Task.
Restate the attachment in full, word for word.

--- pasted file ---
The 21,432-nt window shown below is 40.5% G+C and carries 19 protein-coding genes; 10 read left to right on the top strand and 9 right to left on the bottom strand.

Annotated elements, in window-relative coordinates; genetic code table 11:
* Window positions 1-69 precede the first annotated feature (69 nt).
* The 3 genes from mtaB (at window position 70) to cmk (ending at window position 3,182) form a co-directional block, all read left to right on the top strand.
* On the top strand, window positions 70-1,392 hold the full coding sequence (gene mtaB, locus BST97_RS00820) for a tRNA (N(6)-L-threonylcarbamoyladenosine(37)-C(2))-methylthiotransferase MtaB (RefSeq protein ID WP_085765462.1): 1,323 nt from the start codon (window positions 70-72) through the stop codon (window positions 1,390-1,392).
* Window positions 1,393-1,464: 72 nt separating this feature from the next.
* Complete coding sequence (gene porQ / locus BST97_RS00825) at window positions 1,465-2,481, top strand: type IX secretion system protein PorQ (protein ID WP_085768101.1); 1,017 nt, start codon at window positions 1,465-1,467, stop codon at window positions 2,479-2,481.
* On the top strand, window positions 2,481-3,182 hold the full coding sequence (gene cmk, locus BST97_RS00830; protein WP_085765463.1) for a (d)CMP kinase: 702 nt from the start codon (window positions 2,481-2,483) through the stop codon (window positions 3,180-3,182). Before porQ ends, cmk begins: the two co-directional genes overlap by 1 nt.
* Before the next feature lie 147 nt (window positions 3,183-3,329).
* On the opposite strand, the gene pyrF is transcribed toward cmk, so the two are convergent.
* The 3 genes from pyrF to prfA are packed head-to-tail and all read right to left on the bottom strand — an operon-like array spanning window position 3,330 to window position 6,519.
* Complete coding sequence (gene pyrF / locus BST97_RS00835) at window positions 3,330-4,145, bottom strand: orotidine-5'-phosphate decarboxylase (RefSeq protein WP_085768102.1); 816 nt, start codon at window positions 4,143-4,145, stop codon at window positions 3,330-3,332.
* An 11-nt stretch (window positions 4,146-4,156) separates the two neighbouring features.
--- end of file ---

The 21,432-nt window shown below is 40.5% G+C and carries 19 protein-coding genes; 10 read left to right on the top strand and 9 right to left on the bottom strand.

Annotated elements, in window-relative coordinates; genetic code table 11:
* Window positions 1-69 precede the first annotated feature (69 nt).
* The 3 genes from mtaB (at window position 70) to cmk (ending at window position 3,182) form a co-directional block, all read left to right on the top strand.
* On the top strand, window positions 70-1,392 hold the full coding sequence (gene mtaB, locus BST97_RS00820) for a tRNA (N(6)-L-threonylcarbamoyladenosine(37)-C(2))-methylthiotransferase MtaB (RefSeq protein ID WP_085765462.1): 1,323 nt from the start codon (window positions 70-72) through the stop codon (window positions 1,390-1,392).
* Window positions 1,393-1,464: 72 nt separating this feature from the next.
* Complete coding sequence (gene porQ / locus BST97_RS00825) at window positions 1,465-2,481, top strand: type IX secretion system protein PorQ (protein ID WP_085768101.1); 1,017 nt, start codon at window positions 1,465-1,467, stop codon at window positions 2,479-2,481.
* On the top strand, window positions 2,481-3,182 hold the full coding sequence (gene cmk, locus BST97_RS00830; protein WP_085765463.1) for a (d)CMP kinase: 702 nt from the start codon (window positions 2,481-2,483) through the stop codon (window positions 3,180-3,182). Before porQ ends, cmk begins: the two co-directional genes overlap by 1 nt.
* Before the next feature lie 147 nt (window positions 3,183-3,329).
* On the opposite strand, the gene pyrF is transcribed toward cmk, so the two are convergent.
* The 3 genes from pyrF to prfA are packed head-to-tail and all read right to left on the bottom strand — an operon-like array spanning window position 3,330 to window position 6,519.
* Complete coding sequence (gene pyrF / locus BST97_RS00835) at window positions 3,330-4,145, bottom strand: orotidine-5'-phosphate decarboxylase (RefSeq protein WP_085768102.1); 816 nt, start codon at window positions 4,143-4,145, stop codon at window positions 3,330-3,332.
* An 11-nt stretch (window positions 4,146-4,156) separates the two neighbouring features.